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On-going Research

Rueckert et al. [40] describe statistical deformation models (SDM's) which are in essence surprisingly similar to active appearance models. Much work has concentrated on using the knowledge and techniques from each one of these two to establish a more powerful framework of full appearance statistical models. The work is described in Section 5 with reference to research that is associated with the GC. An exclusive introduction to Rueckert's work will shed some light over the current registration concepts which future research relies upon.

Non-rigid registration methods have been applied in several medical domains of expertise. Among these is the renowned brain analysis task, contrast-enhanced MR mammography and segmentation and tracking of the heart. The procedures currently employed are inclined to follow higher-order entropy measures that will not be delved any further. Rueckert's homepage which is listed in Appendix A gives the full details and references. The next section on information theory explains in brevity some of the basic ideas behind these so-called entropy measures.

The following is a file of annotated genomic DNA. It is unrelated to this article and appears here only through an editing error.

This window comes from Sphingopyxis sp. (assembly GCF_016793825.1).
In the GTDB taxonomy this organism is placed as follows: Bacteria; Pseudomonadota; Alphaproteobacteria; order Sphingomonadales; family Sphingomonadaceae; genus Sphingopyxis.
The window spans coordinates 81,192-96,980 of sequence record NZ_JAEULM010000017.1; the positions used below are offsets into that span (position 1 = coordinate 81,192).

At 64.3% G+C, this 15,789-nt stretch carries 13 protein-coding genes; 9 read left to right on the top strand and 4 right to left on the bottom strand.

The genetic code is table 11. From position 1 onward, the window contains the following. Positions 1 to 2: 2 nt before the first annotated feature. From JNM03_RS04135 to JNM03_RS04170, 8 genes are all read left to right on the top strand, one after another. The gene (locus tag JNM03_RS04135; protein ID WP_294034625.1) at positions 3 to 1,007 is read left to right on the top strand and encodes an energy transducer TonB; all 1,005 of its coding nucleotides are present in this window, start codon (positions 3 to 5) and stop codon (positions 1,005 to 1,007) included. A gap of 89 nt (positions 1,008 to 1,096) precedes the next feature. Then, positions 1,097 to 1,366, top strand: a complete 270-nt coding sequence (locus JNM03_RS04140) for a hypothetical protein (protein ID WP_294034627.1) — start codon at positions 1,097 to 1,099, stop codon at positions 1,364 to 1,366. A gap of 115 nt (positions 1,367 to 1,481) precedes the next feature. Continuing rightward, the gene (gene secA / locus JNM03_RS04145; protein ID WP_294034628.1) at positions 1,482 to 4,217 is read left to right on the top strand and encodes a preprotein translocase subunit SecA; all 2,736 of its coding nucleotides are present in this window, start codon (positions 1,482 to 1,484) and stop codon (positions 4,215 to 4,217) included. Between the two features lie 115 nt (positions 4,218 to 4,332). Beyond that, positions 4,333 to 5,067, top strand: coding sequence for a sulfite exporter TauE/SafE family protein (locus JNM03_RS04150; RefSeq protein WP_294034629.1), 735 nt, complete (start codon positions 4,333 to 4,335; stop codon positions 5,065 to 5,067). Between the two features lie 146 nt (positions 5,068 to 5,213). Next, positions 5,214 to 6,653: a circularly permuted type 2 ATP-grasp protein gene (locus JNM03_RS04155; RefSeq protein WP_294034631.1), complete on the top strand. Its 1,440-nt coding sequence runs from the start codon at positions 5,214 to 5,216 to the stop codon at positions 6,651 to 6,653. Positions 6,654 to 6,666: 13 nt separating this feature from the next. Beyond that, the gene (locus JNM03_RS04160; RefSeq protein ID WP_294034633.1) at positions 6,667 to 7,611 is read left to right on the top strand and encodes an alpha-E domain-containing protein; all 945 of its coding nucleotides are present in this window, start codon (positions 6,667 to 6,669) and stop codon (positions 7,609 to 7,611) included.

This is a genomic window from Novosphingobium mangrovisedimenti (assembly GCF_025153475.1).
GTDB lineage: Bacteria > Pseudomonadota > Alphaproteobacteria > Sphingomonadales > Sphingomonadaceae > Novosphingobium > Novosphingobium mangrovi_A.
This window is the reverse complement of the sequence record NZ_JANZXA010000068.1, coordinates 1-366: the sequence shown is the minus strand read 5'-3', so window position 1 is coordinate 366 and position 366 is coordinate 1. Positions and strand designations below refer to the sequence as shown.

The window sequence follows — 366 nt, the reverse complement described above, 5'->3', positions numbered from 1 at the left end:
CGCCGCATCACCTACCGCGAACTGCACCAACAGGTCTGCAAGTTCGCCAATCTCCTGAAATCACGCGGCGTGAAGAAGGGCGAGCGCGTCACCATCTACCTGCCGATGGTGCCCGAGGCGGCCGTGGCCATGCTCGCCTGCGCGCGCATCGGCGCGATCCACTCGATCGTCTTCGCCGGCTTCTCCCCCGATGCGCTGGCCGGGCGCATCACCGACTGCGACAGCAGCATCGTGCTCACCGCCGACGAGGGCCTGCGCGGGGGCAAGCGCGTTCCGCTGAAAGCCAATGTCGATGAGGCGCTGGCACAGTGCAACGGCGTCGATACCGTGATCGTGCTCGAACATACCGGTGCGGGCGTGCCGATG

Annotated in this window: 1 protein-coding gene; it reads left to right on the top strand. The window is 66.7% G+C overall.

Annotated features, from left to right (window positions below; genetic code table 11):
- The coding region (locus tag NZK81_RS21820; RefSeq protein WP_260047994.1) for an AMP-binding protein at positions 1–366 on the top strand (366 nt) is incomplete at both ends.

The success of temporal non-rigid image registration method is dependent upon two factors:

  1. Search algorithm: As earlier illustrated in the context of active appearance mode, good warps need to be searched to achieve good similarity.
  2. Similarity: The performance relies on a suitable choice of similarity measures which guide the search until a sufficiently good fit is declared.
Learning the properties of similarity measures, the way they affects the search duration and the effect warps have on similarity are all important aspects of registration method development. This is reminiscent of the process in which correlation between parameter changes and intensity changes are learned in appearance models.

Change in organs due to resection (craniotomy being a frequently-encountered scenario), expansion, movement etc. is often modelled using thin-plate splines and the motion of organs can be handled using free-form deformation (FFD) which are based on B-splines. Prior to this embedment of high-order functions, the effects of rigid-body motion is annulled by Euclidean transformation. Similarity measures guide this process of rigid registration just as well. It is the technical description of the algorithms used that proves why these methods, which are used in Guy's Hospital, are extremely effective. Future reports will address the finer technical details that express the operation of the algorithms.

next up previous contents
Next: Information Theory Up: Non-rigid Registration Previous: Objective Function   Contents